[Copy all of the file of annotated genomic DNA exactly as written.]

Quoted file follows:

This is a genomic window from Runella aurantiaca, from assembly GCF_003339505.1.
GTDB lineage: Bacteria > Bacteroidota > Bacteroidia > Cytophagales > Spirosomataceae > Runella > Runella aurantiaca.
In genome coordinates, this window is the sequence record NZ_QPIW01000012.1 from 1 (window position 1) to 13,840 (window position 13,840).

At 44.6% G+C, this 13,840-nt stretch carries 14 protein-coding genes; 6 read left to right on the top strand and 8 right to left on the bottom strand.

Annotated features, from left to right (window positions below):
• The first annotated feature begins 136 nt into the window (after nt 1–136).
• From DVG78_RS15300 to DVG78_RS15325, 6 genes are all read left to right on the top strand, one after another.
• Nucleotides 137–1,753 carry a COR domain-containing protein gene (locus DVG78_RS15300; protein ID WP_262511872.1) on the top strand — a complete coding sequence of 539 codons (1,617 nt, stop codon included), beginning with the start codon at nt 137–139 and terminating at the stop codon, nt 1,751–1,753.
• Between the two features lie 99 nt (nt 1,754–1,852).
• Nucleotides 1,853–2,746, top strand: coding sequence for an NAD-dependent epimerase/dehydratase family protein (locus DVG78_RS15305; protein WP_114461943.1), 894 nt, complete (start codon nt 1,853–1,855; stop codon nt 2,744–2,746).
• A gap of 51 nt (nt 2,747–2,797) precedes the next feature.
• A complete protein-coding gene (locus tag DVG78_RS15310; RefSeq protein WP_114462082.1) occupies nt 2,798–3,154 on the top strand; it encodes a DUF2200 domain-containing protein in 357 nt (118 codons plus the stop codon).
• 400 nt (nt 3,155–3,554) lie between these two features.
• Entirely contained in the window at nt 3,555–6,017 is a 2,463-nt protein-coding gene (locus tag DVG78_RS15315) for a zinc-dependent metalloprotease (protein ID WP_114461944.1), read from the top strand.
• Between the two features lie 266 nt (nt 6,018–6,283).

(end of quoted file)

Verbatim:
This is a genomic window from Runella aurantiaca, from assembly GCF_003339505.1.
GTDB lineage: Bacteria > Bacteroidota > Bacteroidia > Cytophagales > Spirosomataceae > Runella > Runella aurantiaca.
In genome coordinates, this window is the sequence record NZ_QPIW01000012.1 from 1 (window position 1) to 13,840 (window position 13,840).

At 44.6% G+C, this 13,840-nt stretch carries 14 protein-coding genes; 6 read left to right on the top strand and 8 right to left on the bottom strand.

Annotated features, from left to right (window positions below):
• The first annotated feature begins 136 nt into the window (after nt 1–136).
• From DVG78_RS15300 to DVG78_RS15325, 6 genes are all read left to right on the top strand, one after another.
• Nucleotides 137–1,753 carry a COR domain-containing protein gene (locus DVG78_RS15300; protein ID WP_262511872.1) on the top strand — a complete coding sequence of 539 codons (1,617 nt, stop codon included), beginning with the start codon at nt 137–139 and terminating at the stop codon, nt 1,751–1,753.
• Between the two features lie 99 nt (nt 1,754–1,852).
• Nucleotides 1,853–2,746, top strand: coding sequence for an NAD-dependent epimerase/dehydratase family protein (locus DVG78_RS15305; protein WP_114461943.1), 894 nt, complete (start codon nt 1,853–1,855; stop codon nt 2,744–2,746).
• A gap of 51 nt (nt 2,747–2,797) precedes the next feature.
• A complete protein-coding gene (locus tag DVG78_RS15310; RefSeq protein WP_114462082.1) occupies nt 2,798–3,154 on the top strand; it encodes a DUF2200 domain-containing protein in 357 nt (118 codons plus the stop codon).
• 400 nt (nt 3,155–3,554) lie between these two features.
• Entirely contained in the window at nt 3,555–6,017 is a 2,463-nt protein-coding gene (locus tag DVG78_RS15315) for a zinc-dependent metalloprotease (protein ID WP_114461944.1), read from the top strand.
• Between the two features lie 266 nt (nt 6,018–6,283).